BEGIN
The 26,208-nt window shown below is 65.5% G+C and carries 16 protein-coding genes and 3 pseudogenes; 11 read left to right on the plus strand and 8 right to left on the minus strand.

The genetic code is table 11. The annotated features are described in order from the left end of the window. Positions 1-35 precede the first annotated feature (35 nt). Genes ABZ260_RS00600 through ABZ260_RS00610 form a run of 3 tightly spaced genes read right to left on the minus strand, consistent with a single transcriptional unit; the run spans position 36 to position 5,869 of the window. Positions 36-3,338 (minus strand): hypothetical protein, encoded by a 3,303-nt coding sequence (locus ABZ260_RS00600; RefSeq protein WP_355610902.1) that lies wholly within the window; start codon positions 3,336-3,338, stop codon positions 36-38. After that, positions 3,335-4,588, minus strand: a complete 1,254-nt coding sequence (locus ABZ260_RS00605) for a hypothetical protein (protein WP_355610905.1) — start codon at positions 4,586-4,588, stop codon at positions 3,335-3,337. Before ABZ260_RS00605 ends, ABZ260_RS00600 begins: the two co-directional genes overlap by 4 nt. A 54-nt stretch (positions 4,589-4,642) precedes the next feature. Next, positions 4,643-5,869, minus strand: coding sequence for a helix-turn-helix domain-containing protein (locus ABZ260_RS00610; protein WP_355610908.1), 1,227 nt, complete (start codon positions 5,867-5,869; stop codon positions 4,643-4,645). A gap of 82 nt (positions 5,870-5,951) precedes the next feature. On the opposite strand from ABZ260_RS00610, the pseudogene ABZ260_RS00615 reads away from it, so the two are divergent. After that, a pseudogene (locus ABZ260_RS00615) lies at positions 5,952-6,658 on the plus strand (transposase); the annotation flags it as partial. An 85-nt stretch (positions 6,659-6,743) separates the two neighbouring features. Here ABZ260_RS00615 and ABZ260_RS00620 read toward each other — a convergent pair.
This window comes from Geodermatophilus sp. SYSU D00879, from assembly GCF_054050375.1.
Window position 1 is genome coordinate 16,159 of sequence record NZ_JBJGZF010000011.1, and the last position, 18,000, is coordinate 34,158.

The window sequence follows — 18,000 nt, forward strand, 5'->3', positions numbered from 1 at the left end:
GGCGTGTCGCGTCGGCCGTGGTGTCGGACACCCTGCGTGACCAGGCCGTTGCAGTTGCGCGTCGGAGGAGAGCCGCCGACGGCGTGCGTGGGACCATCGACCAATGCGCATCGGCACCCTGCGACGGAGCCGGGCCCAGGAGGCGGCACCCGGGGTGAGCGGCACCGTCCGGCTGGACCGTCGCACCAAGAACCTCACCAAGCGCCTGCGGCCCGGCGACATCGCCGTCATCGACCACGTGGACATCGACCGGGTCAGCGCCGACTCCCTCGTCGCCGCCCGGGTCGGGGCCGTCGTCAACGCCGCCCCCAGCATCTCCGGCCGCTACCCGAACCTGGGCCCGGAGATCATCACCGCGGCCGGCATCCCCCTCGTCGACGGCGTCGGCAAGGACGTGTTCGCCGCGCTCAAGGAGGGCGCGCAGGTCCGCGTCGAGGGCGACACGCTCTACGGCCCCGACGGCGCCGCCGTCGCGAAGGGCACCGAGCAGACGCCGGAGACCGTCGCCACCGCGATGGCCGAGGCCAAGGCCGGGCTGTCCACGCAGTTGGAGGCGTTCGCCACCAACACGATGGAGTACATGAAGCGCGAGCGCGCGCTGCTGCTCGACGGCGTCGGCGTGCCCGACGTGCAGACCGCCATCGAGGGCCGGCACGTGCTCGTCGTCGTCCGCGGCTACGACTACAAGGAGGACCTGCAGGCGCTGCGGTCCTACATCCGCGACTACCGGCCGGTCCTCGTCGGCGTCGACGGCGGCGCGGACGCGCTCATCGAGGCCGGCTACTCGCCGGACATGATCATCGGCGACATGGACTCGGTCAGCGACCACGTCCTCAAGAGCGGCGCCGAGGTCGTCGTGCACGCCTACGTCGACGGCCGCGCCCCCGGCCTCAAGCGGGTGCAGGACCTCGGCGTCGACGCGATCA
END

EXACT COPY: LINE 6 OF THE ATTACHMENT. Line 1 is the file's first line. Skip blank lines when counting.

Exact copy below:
GGCGTGTCGCGTCGGCCGTGGTGTCGGACACCCTGCGTGACCAGGCCGTTGCAGTTGCGCGTCGGAGGAGAGCCGCCGACGGCGTGCGTGGGACCATCGACCAATGCGCATCGGCACCCTGCGACGGAGCCGGGCCCAGGAGGCGGCACCCGGGGTGAGCGGCACCGTCCGGCTGGACCGTCGCACCAAGAACCTCACCAAGCGCCTGCGGCCCGGCGACATCGCCGTCATCGACCACGTGGACATCGACCGGGTCAGCGCCGACTCCCTCGTCGCCGCCCGGGTCGGGGCCGTCGTCAACGCCGCCCCCAGCATCTCCGGCCGCTACCCGAACCTGGGCCCGGAGATCATCACCGCGGCCGGCATCCCCCTCGTCGACGGCGTCGGCAAGGACGTGTTCGCCGCGCTCAAGGAGGGCGCGCAGGTCCGCGTCGAGGGCGACACGCTCTACGGCCCCGACGGCGCCGCCGTCGCGAAGGGCACCGAGCAGACGCCGGAGACCGTCGCCACCGCGATGGCCGAGGCCAAGGCCGGGCTGTCCACGCAGTTGGAGGCGTTCGCCACCAACACGATGGAGTACATGAAGCGCGAGCGCGCGCTGCTGCTCGACGGCGTCGGCGTGCCCGACGTGCAGACCGCCATCGAGGGCCGGCACGTGCTCGTCGTCGTCCGCGGCTACGACTACAAGGAGGACCTGCAGGCGCTGCGGTCCTACATCCGCGACTACCGGCCGGTCCTCGTCGGCGTCGACGGCGGCGCGGACGCGCTCATCGAGGCCGGCTACTCGCCGGACATGATCATCGGCGACATGGACTCGGTCAGCGACCACGTCCTCAAGAGCGGCGCCGAGGTCGTCGTGCACGCCTACGTCGACGGCCGCGCCCCCGGCCTCAAGCGGGTGCAGGACCTCGGCGTCGACGCGATCA